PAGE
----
March 13, 2014

It all started on Facebook

OK, so today, when I was technically supposed to have be working, I accidentally checked Facebook to find the following hilarious post by a pal  in regard to the West Virginia coal/poetry censorship episode that officially didn't happen.

Here's what he wrote:

"Practicing for next year's poetry contest: Roses are red, Violets are blue, coal is from heaven, and it is awesome too."

This inspired me to invite my fellow West Virginians to take part in an Acceptable Poem Contest in which we write pro-coal poetry that would be permissible to read aloud in public places in West Virginia. Here's what I came up with:

Once upon a midnight dreary,
coal kept the lights on.
Any takers?

March 12, 2014

Short takes

I'm not always on the same page as the editorial writers of the Charleston Daily Mail, but I think they nailed it with this item on the passage of legislation creating the Future Fund from natural resource taxes.

Meanwhile, holy PR malfunction, Batman! Does anybody else wonder what really happened here? It gives a whole new meaning to the term "poetry slam."

March 11, 2014

The long view

A while back, I picked up a copy of Wait: the Art and Science of Delay by Frank Partnoy. The title attracted me since I've been known to procrastinate once or twice in my life. In fact, I may be doing it now. Anyhow, towards the end, he makes some interesting observations on how we measure economic success.

Typically, the focus is on GDP or gross domestic product. There are lots of problems with that. For one thing, GDP might go way up in the wake of a disaster or war as people spend more to deal with it, even if they become more miserable along the way or if it grows at the expense of long term prosperity.

Focusing on things like GDP is especially problematic if the focus is on the short term. Plenty of companies have gone belly up because their CEOs focused on immediate gains rather than long term stability, let alone sustainability.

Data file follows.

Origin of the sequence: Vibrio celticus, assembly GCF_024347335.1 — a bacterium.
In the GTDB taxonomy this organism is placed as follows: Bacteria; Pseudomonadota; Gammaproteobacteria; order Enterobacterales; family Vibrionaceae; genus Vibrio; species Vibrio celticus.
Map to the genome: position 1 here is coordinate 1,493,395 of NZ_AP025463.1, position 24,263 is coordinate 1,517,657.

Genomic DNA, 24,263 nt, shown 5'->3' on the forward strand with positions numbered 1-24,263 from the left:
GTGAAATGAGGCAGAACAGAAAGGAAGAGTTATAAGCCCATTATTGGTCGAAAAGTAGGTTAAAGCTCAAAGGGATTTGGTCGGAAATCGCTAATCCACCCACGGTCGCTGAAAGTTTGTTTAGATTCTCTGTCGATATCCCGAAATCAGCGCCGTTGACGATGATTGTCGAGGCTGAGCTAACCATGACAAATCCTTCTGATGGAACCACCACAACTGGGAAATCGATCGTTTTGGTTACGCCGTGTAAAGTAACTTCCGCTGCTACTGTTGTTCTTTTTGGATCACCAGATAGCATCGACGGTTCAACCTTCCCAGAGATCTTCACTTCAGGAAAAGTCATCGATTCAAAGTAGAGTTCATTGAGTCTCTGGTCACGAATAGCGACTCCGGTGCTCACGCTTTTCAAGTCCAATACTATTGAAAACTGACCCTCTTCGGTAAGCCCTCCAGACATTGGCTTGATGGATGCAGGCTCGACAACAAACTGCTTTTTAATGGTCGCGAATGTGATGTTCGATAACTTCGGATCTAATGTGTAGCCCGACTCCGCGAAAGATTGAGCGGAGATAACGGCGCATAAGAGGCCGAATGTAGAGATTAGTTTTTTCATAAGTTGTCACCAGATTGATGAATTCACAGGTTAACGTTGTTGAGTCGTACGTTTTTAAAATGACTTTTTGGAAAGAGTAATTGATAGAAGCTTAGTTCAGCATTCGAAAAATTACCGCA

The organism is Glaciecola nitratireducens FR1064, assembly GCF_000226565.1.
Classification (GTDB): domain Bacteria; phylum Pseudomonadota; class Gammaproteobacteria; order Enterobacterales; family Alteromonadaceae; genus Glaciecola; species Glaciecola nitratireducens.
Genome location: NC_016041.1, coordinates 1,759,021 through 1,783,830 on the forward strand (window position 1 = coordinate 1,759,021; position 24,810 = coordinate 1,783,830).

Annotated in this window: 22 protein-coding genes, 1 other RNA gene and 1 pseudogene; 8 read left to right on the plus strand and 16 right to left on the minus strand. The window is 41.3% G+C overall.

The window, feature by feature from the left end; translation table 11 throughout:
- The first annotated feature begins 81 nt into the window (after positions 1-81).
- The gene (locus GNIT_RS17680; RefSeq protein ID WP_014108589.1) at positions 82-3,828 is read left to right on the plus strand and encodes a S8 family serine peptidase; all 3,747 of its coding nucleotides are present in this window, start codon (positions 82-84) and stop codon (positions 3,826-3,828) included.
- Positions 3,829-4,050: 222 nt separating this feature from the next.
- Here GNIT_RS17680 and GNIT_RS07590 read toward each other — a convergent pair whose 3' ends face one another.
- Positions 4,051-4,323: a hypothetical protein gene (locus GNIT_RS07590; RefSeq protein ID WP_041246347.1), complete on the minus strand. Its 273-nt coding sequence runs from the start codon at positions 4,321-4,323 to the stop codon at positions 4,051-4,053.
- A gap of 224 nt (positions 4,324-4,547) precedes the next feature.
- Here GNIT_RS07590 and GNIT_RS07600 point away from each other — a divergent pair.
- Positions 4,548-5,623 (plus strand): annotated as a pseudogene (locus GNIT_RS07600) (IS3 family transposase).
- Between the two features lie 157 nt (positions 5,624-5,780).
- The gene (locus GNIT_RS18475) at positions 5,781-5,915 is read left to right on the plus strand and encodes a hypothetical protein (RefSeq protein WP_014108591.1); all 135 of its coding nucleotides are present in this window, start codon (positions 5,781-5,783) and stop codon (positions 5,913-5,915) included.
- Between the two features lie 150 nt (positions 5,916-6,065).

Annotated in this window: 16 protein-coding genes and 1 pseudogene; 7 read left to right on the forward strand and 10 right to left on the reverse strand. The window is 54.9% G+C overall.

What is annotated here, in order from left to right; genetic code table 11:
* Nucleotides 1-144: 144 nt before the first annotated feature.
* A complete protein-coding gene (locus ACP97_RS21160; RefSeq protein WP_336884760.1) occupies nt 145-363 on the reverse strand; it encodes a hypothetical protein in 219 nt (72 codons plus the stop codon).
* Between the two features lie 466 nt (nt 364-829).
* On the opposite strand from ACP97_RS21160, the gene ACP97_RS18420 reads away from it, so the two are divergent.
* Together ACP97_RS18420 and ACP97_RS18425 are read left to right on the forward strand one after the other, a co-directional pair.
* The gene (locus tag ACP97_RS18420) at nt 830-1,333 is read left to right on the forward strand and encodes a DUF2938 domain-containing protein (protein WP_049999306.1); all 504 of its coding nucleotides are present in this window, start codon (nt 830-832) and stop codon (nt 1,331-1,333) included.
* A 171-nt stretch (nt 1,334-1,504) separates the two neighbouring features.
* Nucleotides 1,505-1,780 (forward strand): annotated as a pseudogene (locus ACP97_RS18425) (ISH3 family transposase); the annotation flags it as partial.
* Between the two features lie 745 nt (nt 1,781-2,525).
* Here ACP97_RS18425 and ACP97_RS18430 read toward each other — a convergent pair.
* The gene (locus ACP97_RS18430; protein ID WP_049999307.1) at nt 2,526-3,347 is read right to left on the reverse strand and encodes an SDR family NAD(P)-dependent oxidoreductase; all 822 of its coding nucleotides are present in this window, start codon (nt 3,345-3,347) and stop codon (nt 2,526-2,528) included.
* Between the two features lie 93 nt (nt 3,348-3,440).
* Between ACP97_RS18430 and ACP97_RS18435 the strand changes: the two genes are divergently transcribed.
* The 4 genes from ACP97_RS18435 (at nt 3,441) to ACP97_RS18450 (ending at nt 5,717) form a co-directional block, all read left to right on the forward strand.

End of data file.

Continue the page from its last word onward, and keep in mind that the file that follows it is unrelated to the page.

He comes up with a good analogy:

Focusing narrowly on GDP is like driving a car and only looking at how fast you are going. Sustainability means you should also ask how much gas is left in the tank or whether you need to adjust your position on a winding road.
No wonder things crash.

 SPEAKING OF THE LONG VIEW. Here's a look at WV's new Future Fund law.


March 10, 2014

Come, mister tally man

Here's my quick tally of the best and worst of the WV legislature. Note: I'm speaking only about issues I worked on.

Really good:

Increasing minimum wage by $1.50 over two years.

Passing the Pregnant Worker Fairness Act.


Several bills that should help reduce prison overcrowding and make it less likely that WV will ship inmates (and money) out of state to private, for profit prisons.

Mostly good:

Passing the Future Fund, except the House threw in some unfortunate amendments. If they hadn't, I would have put it in the really good column. It will take more work to make it really reach its potential.

The water bill. I talked with several people who were very active in the fight that occurred in the wake of the chemical leak and most were fairly pleased with the bill. That is to say, they seemed to think it was as good as could have been gotten from that legislature at the time.


The state budget and especially restoring cuts to family violence and early childhood programs.

Really bad:

Killing Move to Improve. Shame on the House Education Committee.

Killing the bill to make non-tamper proof pseudephedrine a prescription drug. The meth lobby has more clout than the kids lobby in the House.

I was not directly involved in two high-drama issues, which involved abortion bans and guns. I will say that Senator Erik Wells, husband of Secretary of State and US senate candidate Natalie Tennant, nailed it when he courageously observed that

"We want to focus on gays, abortion and guns, and I have to wonder when that's going to change. We will never get past 50th if we worry more about the next election than the next generation."

Gazette columnist Phil Kabler had this take on the session in today's paper.